Why was clemency trending last week?


[in-heer-uh nt, -her-] /ɪnˈhɪər ənt, -ˈhɛr-/
existing in someone or something as a permanent and inseparable element, quality, or attribute; inhering:
an inherent distrust of strangers.
Grammar. standing before a noun.
Origin of inherent
1570-80; < Latin inhaerent- (stem of inhaerēns), present participle of inhaerēre to inhere; see -ent
Related forms
inherently, adverb
noninherent, adjective
noninherently, adverb
uninherent, adjective
uninherently, adverb
1. innate, native, inbred, ingrained. See essential. Unabridged
Based on the Random House Dictionary, © Random House, Inc. 2015.
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Examples from the web for inherent
  • The concept that expatriation is a natural and inherent right of the individual was not recognized under the common law.
  • But from a strategic point of view, intolerance has inherent limits.
  • We inherit everything that is inherent in the space to become part of the work of art.
  • See the dangers inherent in living between active volcanoes and a methane-infused lake bed in this interactive graphic.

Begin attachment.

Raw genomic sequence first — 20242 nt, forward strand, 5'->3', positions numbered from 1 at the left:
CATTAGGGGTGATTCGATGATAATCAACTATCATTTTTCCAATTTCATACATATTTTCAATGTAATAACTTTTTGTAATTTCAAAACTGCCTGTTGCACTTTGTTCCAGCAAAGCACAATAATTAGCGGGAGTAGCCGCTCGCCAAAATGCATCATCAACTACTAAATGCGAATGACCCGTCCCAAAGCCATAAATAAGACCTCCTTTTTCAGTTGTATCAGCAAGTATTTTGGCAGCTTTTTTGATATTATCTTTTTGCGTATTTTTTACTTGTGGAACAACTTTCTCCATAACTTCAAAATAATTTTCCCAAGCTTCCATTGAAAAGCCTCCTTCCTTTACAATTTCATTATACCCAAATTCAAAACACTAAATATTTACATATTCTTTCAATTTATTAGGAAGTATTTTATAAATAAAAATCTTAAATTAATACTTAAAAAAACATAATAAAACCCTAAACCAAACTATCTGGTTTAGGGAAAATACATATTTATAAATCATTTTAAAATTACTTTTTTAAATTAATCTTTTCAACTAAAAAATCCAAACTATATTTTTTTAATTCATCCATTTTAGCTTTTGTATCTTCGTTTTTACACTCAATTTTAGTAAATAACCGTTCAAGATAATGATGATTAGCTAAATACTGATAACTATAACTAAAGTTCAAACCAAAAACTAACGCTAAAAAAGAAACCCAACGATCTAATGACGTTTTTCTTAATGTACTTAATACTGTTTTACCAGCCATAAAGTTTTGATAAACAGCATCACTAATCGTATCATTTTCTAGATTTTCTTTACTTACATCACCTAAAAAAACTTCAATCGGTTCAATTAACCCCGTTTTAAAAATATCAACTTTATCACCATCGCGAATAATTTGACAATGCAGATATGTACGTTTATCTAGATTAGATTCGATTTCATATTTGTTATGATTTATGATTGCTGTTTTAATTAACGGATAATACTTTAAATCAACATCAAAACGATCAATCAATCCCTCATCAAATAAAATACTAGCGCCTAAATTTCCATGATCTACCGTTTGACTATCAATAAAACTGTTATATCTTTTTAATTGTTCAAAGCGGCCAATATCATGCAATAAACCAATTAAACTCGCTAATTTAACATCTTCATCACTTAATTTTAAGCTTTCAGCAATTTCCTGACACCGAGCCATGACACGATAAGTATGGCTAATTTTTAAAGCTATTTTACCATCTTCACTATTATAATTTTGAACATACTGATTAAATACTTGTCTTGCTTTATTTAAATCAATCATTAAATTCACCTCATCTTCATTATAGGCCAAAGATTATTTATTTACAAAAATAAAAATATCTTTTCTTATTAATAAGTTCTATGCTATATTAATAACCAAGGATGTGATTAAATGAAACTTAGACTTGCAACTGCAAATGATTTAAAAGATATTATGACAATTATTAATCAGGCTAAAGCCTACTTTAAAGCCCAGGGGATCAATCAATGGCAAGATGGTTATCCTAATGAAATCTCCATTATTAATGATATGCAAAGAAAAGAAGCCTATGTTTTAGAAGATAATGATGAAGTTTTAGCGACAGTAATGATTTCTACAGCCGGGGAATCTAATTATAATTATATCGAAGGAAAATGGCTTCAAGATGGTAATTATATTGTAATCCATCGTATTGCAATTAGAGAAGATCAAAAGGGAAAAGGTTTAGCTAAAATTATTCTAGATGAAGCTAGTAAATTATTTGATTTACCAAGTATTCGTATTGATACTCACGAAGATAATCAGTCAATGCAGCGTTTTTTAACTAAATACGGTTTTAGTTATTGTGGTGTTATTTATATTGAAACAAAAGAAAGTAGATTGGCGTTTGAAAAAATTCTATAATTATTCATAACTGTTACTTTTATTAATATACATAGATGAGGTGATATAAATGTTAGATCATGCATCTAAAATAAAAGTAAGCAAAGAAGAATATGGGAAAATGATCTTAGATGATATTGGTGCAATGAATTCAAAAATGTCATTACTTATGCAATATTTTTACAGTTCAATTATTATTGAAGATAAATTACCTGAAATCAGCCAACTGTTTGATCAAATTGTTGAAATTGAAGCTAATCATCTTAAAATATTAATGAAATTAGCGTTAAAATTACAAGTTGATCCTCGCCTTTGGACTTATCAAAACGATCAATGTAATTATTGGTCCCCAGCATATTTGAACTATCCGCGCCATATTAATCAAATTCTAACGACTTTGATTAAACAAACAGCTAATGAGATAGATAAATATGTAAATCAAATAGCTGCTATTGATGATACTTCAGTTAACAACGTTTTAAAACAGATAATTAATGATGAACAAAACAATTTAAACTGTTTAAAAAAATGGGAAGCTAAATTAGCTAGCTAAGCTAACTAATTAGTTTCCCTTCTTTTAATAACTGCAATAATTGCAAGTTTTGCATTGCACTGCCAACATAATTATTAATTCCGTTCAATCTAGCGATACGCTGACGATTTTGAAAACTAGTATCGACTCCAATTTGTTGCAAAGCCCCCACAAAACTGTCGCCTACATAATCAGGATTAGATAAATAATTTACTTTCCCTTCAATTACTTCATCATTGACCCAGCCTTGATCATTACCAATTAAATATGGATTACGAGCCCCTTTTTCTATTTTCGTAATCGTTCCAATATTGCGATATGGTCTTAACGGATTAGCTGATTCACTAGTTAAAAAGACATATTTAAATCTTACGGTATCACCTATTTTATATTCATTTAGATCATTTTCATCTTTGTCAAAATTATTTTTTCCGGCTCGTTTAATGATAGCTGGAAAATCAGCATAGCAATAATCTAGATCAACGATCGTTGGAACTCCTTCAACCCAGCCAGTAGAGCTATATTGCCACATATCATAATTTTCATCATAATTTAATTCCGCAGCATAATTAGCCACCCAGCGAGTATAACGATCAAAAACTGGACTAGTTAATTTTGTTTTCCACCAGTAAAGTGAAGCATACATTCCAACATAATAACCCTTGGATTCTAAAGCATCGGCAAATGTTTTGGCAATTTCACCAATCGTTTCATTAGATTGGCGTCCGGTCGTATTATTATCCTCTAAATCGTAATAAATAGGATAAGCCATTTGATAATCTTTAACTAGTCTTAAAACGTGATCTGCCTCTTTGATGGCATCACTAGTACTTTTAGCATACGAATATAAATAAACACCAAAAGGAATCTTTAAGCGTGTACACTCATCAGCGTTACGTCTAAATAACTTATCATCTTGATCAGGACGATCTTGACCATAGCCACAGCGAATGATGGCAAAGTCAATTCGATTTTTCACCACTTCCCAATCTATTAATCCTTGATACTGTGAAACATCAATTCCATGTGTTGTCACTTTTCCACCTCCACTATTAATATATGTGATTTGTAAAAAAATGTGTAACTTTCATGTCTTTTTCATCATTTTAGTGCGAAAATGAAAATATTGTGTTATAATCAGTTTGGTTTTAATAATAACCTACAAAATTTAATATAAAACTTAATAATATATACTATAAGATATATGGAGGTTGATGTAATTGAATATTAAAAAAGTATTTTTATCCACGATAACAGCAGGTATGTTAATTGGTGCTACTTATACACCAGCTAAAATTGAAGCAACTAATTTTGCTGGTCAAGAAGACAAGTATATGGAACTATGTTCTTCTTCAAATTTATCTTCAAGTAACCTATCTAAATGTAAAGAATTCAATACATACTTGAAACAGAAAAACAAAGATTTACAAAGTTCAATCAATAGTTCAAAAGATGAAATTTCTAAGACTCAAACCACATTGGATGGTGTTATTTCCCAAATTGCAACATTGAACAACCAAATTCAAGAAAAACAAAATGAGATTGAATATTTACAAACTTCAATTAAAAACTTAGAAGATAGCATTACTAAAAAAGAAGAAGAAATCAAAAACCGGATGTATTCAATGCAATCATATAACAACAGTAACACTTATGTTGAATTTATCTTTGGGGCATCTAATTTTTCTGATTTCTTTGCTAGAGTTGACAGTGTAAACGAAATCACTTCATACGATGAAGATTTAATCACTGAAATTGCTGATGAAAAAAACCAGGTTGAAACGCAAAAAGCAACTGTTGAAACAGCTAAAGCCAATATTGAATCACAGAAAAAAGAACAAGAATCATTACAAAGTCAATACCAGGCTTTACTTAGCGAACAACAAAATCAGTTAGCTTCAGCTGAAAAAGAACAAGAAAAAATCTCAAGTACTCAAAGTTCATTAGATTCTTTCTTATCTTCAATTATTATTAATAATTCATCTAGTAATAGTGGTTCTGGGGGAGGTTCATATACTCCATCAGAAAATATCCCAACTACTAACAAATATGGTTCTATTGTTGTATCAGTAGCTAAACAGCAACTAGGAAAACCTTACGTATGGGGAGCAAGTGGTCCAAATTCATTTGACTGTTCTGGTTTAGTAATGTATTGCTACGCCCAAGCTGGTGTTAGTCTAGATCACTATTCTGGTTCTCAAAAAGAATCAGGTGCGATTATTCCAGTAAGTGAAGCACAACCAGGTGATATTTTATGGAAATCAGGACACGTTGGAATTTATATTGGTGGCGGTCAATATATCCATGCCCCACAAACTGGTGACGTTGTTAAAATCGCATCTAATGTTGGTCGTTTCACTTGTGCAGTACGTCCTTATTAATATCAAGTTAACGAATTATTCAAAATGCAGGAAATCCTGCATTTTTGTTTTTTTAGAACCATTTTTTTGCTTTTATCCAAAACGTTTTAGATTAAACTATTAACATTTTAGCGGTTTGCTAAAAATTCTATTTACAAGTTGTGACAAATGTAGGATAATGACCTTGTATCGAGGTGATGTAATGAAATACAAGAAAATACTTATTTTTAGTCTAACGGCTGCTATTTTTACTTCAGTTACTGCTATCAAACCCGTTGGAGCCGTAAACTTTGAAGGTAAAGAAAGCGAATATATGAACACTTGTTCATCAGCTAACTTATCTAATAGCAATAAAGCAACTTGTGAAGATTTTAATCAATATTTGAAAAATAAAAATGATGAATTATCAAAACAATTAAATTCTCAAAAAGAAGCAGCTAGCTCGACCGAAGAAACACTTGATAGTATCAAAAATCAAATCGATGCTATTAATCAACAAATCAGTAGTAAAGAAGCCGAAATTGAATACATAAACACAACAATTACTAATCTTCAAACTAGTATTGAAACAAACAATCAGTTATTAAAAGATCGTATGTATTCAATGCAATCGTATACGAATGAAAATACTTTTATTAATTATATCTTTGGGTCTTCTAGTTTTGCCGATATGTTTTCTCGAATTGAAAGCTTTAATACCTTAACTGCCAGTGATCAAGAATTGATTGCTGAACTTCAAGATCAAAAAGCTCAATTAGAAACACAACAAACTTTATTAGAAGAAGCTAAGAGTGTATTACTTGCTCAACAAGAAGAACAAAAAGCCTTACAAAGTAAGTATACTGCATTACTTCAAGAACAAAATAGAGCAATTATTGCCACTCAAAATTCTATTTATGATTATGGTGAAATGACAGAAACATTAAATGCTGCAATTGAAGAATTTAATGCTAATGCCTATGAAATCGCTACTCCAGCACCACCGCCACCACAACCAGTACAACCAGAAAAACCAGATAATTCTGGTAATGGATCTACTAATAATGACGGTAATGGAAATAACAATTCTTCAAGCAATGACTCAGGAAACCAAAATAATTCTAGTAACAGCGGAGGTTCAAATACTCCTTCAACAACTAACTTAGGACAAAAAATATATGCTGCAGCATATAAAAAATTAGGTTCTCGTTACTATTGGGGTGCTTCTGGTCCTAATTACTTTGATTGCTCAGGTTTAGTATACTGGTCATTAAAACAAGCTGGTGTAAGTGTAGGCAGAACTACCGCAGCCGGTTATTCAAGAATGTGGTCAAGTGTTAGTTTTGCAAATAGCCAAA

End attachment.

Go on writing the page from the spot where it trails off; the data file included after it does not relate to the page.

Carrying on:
• These representations are often limited and can't quite reveal the humor, boredom, and confusion inherent in combat.
  • All three examples show the weakness inherent in the word not.
  • Granted, but there are inherent dangers which legislation cannot reach.
  • But there's a still more important reason for the silliness that's inherent in the parodies.
  • Political theatre has no inherent right to be simplistic.
  • And because of this, this lack of inherent meaning or value, it was stunning.
British Dictionary definitions for inherent


/ɪnˈhɪərənt; -ˈhɛr-/
existing as an inseparable part; intrinsic
Derived Forms
inherently, adverb
Collins English Dictionary - Complete & Unabridged 2012 Digital Edition
© William Collins Sons & Co. Ltd. 1979, 1986 © HarperCollins
Publishers 1998, 2000, 2003, 2005, 2006, 2007, 2009, 2012
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Word Origin and History for inherent

1570s, from Latin inhaerentem (nominative inhaerens), present participle of inhaerere "be closely connected with," literally "adhere to," from in- "in" (see in- (2)) + haerere "to stick" (see hesitation). Related: Inherently.

Online Etymology Dictionary, © 2010 Douglas Harper
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inherent in Medicine

inherent in·her·ent (ĭn-hēr'ənt, -hěr'-)
Occurring as a natural part or consequence.

The American Heritage® Stedman's Medical Dictionary
Copyright © 2002, 2001, 1995 by Houghton Mifflin Company. Published by Houghton Mifflin Company.
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